The pound strengthened on foreign exchanges this morning as the government and the opposition Labour Party prepared for Brexit discussions to continue over Easter. Cabinet Office minister David Lidington has said both sides will “take stock” ten days from now.
The Brexit picture has been further clouded by a split in the opposition Labour Party and a looming vote on whatever deal the government can bring back from Brussels. But the pound is generally stronger against major currencies and the blue-chip FTSE 100 Index is higher than it was a month ago.
London stock markets were higher today as Prime Minister Theresa May flew to Northern Ireland to say she can get an agreement to a deal that suits the province. But sterling was lower after a disappointing survey of the services industry.
As Parliament debates amendments to the government’s European Union withdrawal legislation, the pound and domestic shares held their own on financial markets. But that could quickly change if legislative deadlock turns into a constitutional crisis.
With 15 January 2019 confirmed as the date for a Parliamentary vote on the government’s Brexit deal, the FTSE 100 index was higher this morning and sterling gained ground against the euro. But fears remain that rejection of Prime Minister Theresa May’s proposals could trigger a constitutional crisis.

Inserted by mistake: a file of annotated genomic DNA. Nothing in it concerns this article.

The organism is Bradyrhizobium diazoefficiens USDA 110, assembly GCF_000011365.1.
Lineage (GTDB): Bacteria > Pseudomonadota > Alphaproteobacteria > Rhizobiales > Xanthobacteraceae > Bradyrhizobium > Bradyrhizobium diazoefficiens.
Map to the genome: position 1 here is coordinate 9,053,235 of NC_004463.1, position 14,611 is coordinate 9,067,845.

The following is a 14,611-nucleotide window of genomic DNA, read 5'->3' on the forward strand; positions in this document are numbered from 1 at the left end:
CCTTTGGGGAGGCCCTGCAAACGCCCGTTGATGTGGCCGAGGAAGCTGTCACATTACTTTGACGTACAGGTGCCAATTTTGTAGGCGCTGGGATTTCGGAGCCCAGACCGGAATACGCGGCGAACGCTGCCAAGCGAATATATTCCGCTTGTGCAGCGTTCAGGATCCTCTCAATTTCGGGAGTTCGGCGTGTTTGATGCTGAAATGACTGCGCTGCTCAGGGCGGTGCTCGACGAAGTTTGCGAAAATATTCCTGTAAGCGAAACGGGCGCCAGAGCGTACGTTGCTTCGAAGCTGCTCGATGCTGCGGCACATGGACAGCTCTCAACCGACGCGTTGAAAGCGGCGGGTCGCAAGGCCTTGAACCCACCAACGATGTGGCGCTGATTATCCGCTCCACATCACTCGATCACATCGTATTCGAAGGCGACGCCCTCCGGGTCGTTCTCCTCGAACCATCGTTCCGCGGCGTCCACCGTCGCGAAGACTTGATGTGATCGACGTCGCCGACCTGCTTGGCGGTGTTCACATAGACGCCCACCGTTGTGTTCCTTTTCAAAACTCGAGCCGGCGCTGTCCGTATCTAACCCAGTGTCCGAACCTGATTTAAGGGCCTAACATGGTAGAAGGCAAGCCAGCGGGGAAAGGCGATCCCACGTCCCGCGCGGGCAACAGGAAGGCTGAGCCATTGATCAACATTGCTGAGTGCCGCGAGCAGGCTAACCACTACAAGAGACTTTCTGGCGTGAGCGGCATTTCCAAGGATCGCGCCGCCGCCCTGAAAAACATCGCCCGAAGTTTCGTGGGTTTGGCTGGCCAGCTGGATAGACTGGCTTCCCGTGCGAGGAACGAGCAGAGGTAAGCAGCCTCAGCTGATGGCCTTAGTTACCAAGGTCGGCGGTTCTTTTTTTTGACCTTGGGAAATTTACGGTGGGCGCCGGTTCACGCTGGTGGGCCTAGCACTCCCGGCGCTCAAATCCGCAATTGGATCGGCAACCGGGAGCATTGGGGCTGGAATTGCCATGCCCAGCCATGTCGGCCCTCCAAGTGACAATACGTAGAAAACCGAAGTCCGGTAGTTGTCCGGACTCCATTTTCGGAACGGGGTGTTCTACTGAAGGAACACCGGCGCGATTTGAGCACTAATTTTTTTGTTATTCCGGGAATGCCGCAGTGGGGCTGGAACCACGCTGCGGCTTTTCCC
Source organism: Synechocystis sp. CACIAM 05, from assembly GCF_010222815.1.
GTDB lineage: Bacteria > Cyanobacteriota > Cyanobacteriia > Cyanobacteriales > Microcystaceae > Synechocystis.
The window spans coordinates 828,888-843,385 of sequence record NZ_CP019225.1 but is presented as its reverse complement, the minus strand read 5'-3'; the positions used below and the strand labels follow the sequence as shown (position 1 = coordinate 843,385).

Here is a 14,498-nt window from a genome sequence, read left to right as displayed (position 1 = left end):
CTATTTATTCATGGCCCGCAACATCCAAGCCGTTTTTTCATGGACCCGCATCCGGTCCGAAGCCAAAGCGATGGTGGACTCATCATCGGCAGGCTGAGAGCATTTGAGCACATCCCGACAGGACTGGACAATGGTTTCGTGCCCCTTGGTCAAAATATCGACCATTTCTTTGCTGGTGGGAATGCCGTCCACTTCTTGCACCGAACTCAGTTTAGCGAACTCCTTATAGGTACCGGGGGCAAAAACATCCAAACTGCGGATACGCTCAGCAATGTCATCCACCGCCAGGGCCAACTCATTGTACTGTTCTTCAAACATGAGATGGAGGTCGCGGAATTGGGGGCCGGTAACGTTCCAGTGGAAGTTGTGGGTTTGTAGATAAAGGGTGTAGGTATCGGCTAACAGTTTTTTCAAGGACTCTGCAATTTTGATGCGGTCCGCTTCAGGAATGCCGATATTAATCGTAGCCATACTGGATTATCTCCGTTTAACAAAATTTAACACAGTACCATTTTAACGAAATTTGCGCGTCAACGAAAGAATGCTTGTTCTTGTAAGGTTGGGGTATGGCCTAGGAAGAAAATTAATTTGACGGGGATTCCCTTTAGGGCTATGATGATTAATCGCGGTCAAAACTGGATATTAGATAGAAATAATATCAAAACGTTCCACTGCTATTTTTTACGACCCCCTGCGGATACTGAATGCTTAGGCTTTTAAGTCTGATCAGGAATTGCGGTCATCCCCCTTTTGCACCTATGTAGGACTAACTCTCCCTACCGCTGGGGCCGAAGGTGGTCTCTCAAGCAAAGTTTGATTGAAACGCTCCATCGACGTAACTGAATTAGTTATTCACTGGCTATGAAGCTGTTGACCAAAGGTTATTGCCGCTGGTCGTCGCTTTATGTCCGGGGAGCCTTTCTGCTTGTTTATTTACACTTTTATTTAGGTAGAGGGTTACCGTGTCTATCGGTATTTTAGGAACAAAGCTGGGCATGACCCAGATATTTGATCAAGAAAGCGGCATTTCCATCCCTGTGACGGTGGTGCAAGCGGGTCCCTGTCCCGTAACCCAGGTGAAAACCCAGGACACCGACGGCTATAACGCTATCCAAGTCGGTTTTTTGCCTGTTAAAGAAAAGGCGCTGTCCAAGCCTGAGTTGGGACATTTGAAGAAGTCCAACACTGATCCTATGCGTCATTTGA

Sir Graham Brady, the chair of the 1922 committee, confirmed on Wednesday morning that he has received at least 48 letters from Conservative MPs calling for a vote of no confidence.
Sterling bounced off its lows yesterday as Theresa May mounted a rescue operation after pulling a vote in Parliament on her Brexit deal. The prime minister is meeting European leaders and officials seeking “clarifications” that may satisfy her critics.
Ministers are touring the UK to bolster support for the government’s Brexit deal ahead of a key vote on Tuesday. Sterling was lower this morning, while London stock markets mirrored buoyant trading on continental exchanges.
Government defeats in Parliament over its Brexit legislation were followed by lower share prices in London. But worse may be to come in the event of a full-scale constitutional crisis.
The pound was up 0.5% versus the US dollar to 1.280 US dollars.
London’s blue-chip share index was higher this morning despite deepening uncertainty about the Brexit process. But sterling was down, as were domestic UK stocks, suggesting the drawn-out UK departure is taking its toll on financial markets.
The FTSE 100 closed 1.2% higher
Traders who thrive on stress and anxiety are in for a treat during the next 12 months as Britain’s tortuous departure from the European Union promises endless market turbulence. No-one can see the future, but there are some principles that ought to help traders navigate the choppy waters ahead.
The OECD said a no-deal Brexit scenario could wipe off more than 2% from UK growth over two years.
The pound and London share prices were sanguine this morning ahead of a key Brexit Cabinet meeting tomorrow. But a UK-EU deal is far from certain with major issues unresolved.